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An Informant Questionnaire for Detecting Alzheimer's Disease: Are Some Items Better Than Others?

Published online by Cambridge University Press:  01 June 2011

Sietske A.M. Sikkes*
Affiliation:
Alzheimer Center, VU University Medical Center, Amsterdam, the Netherlands Department of Epidemiology and Biostatistics, VU University Medical Center, Amsterdam, the Netherlands
Dirk L. Knol
Affiliation:
Department of Epidemiology and Biostatistics, VU University Medical Center, Amsterdam, the Netherlands
Mark T. van den Berg
Affiliation:
Department of Epidemiology and Biostatistics, VU University Medical Center, Amsterdam, the Netherlands
Elly S.M. de Lange-de Klerk
Affiliation:
Department of Epidemiology and Biostatistics, VU University Medical Center, Amsterdam, the Netherlands
Philip Scheltens
Affiliation:
Alzheimer Center, VU University Medical Center, Amsterdam, the Netherlands Department of Neurology, VU University Medical Center, Amsterdam, the Netherlands
Martin Klein
Affiliation:
Department of Medical Psychology, VU University Medical Center, Amsterdam, the Netherlands
Yolande A.L. Pijnenburg
Affiliation:
Alzheimer Center, VU University Medical Center, Amsterdam, the Netherlands Department of Neurology, VU University Medical Center, Amsterdam, the Netherlands
Bernard M.J. Uitdehaag
Affiliation:
Department of Epidemiology and Biostatistics, VU University Medical Center, Amsterdam, the Netherlands Department of Neurology, VU University Medical Center, Amsterdam, the Netherlands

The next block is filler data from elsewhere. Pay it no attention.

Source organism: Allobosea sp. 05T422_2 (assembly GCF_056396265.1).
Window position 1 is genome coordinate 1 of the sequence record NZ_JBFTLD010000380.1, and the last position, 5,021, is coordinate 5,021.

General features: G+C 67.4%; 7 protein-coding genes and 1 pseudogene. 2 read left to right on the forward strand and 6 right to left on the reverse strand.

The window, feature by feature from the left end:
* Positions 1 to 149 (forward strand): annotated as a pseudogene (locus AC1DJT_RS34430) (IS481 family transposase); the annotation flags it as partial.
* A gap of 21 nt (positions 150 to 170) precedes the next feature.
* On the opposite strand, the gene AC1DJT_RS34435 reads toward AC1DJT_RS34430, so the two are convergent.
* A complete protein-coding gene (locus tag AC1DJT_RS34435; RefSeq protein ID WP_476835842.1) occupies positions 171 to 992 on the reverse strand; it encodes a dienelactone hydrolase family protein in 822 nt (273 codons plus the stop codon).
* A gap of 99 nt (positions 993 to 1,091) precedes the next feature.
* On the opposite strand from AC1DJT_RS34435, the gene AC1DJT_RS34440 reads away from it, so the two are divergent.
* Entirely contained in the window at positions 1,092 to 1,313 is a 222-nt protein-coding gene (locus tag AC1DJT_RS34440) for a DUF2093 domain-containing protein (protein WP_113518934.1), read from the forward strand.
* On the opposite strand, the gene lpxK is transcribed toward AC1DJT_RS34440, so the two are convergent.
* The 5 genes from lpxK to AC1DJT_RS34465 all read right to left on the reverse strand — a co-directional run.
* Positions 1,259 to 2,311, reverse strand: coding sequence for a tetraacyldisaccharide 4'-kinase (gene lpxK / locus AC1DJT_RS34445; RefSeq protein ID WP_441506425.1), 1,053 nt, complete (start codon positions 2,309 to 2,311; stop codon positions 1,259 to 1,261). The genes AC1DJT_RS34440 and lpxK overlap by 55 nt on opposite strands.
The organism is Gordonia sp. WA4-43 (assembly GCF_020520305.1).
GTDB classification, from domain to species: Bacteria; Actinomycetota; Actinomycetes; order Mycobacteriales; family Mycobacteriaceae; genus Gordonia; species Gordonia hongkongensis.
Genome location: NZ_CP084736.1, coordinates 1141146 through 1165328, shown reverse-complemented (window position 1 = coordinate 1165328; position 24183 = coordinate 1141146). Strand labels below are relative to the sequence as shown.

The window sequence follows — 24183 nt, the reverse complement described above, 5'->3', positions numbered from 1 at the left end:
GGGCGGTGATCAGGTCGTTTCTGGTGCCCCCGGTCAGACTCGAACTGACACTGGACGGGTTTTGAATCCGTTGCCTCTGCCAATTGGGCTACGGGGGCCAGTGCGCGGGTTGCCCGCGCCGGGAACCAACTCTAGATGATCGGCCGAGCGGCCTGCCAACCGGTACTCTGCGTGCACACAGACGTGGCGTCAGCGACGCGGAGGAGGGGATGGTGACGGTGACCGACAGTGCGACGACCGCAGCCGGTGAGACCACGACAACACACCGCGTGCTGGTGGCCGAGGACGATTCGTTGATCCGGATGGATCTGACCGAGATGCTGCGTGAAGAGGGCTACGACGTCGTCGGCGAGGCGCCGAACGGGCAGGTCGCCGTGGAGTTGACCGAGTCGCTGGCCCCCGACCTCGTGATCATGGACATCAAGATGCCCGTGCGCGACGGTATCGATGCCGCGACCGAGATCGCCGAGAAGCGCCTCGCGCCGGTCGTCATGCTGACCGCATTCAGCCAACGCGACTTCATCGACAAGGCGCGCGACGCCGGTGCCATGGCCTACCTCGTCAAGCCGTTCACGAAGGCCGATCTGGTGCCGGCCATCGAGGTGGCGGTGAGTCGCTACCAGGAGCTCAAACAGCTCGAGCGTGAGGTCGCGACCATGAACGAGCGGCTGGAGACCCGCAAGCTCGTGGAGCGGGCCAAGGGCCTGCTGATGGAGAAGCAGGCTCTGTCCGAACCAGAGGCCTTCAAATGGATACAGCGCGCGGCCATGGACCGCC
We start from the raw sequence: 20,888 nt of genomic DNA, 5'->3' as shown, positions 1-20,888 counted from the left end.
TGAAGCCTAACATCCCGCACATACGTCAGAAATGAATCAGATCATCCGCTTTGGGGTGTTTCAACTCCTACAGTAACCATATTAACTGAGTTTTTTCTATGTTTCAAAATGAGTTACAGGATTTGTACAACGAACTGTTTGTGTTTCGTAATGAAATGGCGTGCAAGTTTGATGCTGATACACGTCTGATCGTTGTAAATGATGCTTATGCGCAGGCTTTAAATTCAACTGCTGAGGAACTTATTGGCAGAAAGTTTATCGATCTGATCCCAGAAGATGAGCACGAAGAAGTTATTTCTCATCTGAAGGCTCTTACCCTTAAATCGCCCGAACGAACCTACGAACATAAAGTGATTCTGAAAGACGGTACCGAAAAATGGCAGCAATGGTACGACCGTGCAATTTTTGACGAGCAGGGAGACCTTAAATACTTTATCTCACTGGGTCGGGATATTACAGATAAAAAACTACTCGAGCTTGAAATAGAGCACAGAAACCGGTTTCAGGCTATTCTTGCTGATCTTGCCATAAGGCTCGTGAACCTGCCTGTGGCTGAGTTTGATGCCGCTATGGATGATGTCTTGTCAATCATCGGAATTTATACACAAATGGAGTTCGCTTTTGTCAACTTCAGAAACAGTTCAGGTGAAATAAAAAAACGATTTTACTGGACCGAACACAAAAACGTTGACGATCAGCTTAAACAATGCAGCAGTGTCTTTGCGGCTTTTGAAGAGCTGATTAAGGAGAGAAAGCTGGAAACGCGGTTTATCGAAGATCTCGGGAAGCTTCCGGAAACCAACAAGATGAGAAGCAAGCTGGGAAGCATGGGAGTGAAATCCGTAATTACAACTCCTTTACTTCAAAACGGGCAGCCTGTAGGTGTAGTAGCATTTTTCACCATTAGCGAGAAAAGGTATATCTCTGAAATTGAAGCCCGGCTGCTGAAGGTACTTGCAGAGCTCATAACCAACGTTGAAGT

*Corresponding
Correspondence and reprint requests to: S.A.M. Sikkes, Alzheimer Center, PK -1 Z 035, PO Box 7037, 1007 MB Amsterdam, the Netherlands. E-mail: s.sikkes@vumc.nl

Abstract

A decline in everyday cognitive functioning is important for diagnosing dementia. Informant questionnaires, such as the informant questionnaire on cognitive decline in the elderly (IQCODE), are used to measure this. Previously, conflicting results on the IQCODEs ability to discriminate between Alzheimer's disease (AD), mild cognitive impairment (MCI), and cognitively healthy elderly were found. We aim to investigate whether specific groups of items are more useful than others in discriminating between these patient groups. Informants of 180 AD, 59 MCI, and 89 patients with subjective memory complaints (SMC) completed the IQCODE. To investigate the grouping of questionnaire items, we used a two-dimensional graded response model (GRM).The association between IQCODE, age, gender, education, and diagnosis was modeled using structural equation modeling. The GRM with two groups of items fitted better than the unidimensional model. However, the high correlation between the dimensions (r=.90) suggested unidimensionality. The structural model showed that the IQCODE was able to differentiate between all patient groups. The IQCODE can be considered as unidimensional and as a useful addition to diagnostic screening in a memory clinic setting, as it was able to distinguish between AD, MCI, and SMC and was not influenced by gender or education. (JINS, 2011, 17, 674–681)

Type
Research Articles
Copyright
Copyright © The International Neuropsychological Society 2011

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